To determine the admissibility of an expert opinion, this Court applies a two-part test. Conroy v. Vilsack, 707 F.3d 1163, 1168 (10th Cir. 2013). First, Mr. Katterman bears the burden of demonstrating that the expert has the qualifications to opine on the designated topic by reason of “knowledge, skill, experience, training, or education.” Id. (quoting Fed.R.Evid. 702). For the proffered expert to pass this initial hurdle, s/he must possess expertise in the “particular field” of the subject opined upon, or the subject must fall “within the reasonable confines” of the person's expertise. Id. at 1168-69 (quoting LifeWise Master Funding v. Telebank, 374 F.3d 917, 928 (10th Cir. 2004); Ralston v. Smith & Nephew Richards, Inc., 275 F.3d 965, 970 (10th Cir. 2001)). The second step asks whether “the proposed expert testimony is both reliable and relevant.” Id. at 1168 (quoting United States v. Rodriguez-Felix¸ 450 F.3d 1117, 1122 (10th Cir. 2006)). In applying this test, the Court functions as a gatekeeper, ensuring that it only admits testimony from qualified witnesses with “knowledge [that] will help the trier of fact to understand the evidence or to determine a fact in issue.” Fed.R.Evid. 702(a); see also Daubert v. Merrell Dow Pharm., Inc., 509 U.S. 579, 589 (1993) (describing gatekeeper function).

         Defendants move to exclude Mr. Katterman's use of Sylvan Malis with regards to four distinct propositions. (Mot. to Exclude 2, ECF No. 60 (“Mr. Katterman cites to Mr. Malis for the following four propositions…”).) The Court will discuss the first proposition separately and then address the second, third, and fourth proposition together because they share the same subject matter.

         I. The Court Finds Mr. Malis's Expert Testimony on Proposition #1 Inadmissible

          Defendants seek to exclude consideration of Mr. Malis's opinion that Mr. Katterman suffered a laceration not a puncture wound. (Mot. to Exclude 2, ECF No. 60.) Defendants challenge Mr. Malis's medical expertise and the reliability of his conclusions regarding the appearance of dog bites. (Mot. to Exclude 9-10, ECF No. 60.) Defendants argue that Mr. Katterman's failure to address Sylvan Malis's medical expertise in his Opposition, and how it qualifies him to opine on dog bites, means he concedes the point. (Reply Mem. in Supp. of Defs.' Obj. to, and Mot. in Limine to, Exclude Test. of Pl.s' Canine Expert Sylvan Malis (Reply) 2-3, ECF No. 65.) The burden of showing the admissibility of the testimony falls on the expert testimony's proponent. Conroy, 707 F.3d at 1168. Absent any argument to the contrary, (see Pl.s' Resp. Mem. in Opp'n to Defs.' Obj. to, and Mot. in Limine to, Exclude Test. of Pl.s' Canine Expert Sylvan Malis (Opp'n), ECF No. 64), the Court excludes Mr. Malis's opinion concerning whether Mr. Katterman suffered a laceration or a puncture for purposes of summary judgment.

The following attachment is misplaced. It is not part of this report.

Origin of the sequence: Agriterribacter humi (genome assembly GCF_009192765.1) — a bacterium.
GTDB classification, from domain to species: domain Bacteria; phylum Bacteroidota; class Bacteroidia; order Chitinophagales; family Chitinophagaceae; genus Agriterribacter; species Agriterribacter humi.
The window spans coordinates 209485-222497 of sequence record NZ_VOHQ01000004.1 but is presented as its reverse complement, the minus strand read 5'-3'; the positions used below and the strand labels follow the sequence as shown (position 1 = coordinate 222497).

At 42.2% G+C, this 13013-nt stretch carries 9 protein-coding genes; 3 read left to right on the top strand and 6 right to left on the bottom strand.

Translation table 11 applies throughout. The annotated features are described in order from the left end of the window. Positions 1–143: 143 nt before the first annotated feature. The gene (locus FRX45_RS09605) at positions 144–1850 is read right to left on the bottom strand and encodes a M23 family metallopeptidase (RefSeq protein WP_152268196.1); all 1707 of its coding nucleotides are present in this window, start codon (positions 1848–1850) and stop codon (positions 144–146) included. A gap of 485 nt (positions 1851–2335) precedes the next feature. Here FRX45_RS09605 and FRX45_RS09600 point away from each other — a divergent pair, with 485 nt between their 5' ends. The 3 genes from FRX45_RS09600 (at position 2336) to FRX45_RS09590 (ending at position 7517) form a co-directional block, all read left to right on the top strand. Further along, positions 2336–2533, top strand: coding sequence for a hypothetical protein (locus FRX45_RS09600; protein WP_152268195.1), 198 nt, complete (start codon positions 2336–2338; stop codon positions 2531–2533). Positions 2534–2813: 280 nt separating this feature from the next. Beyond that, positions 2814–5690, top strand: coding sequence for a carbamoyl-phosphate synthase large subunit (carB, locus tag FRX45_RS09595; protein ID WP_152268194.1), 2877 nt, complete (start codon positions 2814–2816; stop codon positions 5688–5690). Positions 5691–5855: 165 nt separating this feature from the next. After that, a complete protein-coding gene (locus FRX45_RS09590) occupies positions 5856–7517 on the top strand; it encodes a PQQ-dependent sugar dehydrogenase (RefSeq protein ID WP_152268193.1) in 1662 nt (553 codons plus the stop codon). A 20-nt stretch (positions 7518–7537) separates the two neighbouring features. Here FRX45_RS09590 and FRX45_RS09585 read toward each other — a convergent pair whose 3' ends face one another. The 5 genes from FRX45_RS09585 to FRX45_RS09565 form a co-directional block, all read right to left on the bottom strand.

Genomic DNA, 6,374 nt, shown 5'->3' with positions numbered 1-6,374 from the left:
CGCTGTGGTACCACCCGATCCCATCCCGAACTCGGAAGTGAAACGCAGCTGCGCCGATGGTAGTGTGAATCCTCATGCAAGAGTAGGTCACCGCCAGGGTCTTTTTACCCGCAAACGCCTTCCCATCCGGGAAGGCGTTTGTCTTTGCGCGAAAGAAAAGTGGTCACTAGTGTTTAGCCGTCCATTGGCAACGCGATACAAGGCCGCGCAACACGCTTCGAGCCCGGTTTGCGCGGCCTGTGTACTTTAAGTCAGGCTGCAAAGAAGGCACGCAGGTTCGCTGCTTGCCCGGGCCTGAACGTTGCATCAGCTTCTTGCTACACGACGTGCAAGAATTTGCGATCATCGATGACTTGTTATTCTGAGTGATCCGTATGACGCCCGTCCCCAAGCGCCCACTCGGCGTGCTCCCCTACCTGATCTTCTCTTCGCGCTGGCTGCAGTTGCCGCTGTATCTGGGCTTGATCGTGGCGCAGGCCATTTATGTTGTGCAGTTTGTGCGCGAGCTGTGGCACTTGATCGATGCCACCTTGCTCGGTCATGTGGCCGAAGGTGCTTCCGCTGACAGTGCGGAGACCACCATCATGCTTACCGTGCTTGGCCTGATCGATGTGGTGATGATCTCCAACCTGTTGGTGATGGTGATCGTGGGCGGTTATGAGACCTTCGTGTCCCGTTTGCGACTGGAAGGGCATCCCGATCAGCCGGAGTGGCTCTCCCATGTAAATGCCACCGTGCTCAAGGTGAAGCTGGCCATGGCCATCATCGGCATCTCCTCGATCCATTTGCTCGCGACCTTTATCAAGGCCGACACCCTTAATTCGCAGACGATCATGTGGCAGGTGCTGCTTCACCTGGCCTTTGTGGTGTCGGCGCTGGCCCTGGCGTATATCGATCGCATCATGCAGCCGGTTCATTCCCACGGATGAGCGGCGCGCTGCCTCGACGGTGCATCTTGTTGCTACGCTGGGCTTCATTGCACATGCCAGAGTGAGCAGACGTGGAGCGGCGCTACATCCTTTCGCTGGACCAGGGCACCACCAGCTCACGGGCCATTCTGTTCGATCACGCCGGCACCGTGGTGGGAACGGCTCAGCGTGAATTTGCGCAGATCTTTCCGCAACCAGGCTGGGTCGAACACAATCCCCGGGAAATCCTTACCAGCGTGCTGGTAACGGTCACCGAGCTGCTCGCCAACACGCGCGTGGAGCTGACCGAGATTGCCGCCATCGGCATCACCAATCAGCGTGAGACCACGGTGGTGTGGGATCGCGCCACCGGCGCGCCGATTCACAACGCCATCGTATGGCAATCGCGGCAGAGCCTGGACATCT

II. The Court finds Mr. Malis's Expert Testimony on Propositions #2, #3, and #4 Inadmissible

          The Defendants seek to exclude Mr. Malis's opinion that Officer Barrett and Vortex received inadequate training, rendering deployment of Vortex unreasonable, as well as Mr. Malis's testimony that he reviewed summaries of Officer Barrett and Vortex's training certifications. (Mot. to Exclude 2, ECF No. 60.) For the Court to admit Mr. Malis's expert testimony regarding Vortex's training and capabilities, as well as Officer Barret's training, Mr. Katterman must demonstrate Mr. Malis's qualifications in this subject area, either through expertise in the ...


Buy This Entire Record For $7.95

Download the entire decision to receive the complete text, official citation,
docket number, dissents and concurrences, and footnotes for this case.

Learn more about what you receive with purchase of this case.